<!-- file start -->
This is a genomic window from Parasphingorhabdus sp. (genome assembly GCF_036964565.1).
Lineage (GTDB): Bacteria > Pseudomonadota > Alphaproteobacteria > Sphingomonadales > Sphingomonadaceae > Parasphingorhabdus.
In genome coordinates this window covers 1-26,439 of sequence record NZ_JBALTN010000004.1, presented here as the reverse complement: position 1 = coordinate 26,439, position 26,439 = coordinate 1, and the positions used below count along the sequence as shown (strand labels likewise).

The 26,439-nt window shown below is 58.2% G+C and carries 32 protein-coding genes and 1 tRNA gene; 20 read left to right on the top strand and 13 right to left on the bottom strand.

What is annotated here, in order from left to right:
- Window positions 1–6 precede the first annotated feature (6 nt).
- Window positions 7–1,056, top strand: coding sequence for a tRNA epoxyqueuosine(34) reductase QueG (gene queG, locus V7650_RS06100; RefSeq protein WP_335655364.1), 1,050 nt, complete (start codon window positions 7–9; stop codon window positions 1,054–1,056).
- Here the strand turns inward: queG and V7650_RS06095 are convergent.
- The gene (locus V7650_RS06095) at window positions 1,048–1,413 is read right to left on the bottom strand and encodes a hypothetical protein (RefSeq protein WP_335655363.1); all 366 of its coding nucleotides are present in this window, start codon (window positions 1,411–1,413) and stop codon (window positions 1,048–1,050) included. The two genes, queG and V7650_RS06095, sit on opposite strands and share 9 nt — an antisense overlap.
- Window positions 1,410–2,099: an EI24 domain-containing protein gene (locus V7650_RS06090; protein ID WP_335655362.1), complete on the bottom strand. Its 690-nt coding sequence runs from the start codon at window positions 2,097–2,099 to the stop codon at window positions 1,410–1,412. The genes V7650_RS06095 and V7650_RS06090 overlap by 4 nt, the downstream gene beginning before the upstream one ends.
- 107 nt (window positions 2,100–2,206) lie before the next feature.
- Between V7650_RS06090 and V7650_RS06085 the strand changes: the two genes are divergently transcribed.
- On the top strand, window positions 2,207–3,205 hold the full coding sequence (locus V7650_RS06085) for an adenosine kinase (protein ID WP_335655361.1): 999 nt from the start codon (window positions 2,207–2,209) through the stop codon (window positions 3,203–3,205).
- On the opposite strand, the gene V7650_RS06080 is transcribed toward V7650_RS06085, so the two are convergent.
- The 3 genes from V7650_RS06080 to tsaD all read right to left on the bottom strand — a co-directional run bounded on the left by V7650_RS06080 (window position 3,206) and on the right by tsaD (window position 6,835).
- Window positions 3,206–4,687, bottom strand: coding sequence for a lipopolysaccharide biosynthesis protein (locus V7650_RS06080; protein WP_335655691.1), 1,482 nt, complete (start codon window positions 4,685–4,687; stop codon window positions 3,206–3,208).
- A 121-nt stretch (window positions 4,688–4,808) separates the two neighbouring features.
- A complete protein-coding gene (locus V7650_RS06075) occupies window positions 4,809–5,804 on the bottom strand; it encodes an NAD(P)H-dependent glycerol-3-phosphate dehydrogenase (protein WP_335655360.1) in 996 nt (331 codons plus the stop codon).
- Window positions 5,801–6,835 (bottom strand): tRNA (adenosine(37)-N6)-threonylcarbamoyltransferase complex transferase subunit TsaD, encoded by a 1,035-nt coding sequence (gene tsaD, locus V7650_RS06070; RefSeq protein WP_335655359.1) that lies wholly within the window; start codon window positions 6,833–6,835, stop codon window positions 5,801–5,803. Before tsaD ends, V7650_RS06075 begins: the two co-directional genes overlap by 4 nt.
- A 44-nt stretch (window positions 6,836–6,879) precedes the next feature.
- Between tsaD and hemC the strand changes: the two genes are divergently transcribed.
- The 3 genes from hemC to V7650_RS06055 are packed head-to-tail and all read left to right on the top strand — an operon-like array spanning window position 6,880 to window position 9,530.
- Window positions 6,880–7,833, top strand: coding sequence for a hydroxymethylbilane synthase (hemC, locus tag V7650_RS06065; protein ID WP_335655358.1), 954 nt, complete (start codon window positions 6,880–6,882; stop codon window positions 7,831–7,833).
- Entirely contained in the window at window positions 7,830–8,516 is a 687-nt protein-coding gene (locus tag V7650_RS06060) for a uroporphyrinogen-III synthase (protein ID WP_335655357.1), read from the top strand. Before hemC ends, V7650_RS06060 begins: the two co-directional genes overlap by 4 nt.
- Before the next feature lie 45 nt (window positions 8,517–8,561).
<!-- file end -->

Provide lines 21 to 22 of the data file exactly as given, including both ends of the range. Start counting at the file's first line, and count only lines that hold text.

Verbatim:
- Between tsaD and hemC the strand changes: the two genes are divergently transcribed.
- The 3 genes from hemC to V7650_RS06055 are packed head-to-tail and all read left to right on the top strand — an operon-like array spanning window position 6,880 to window position 9,530.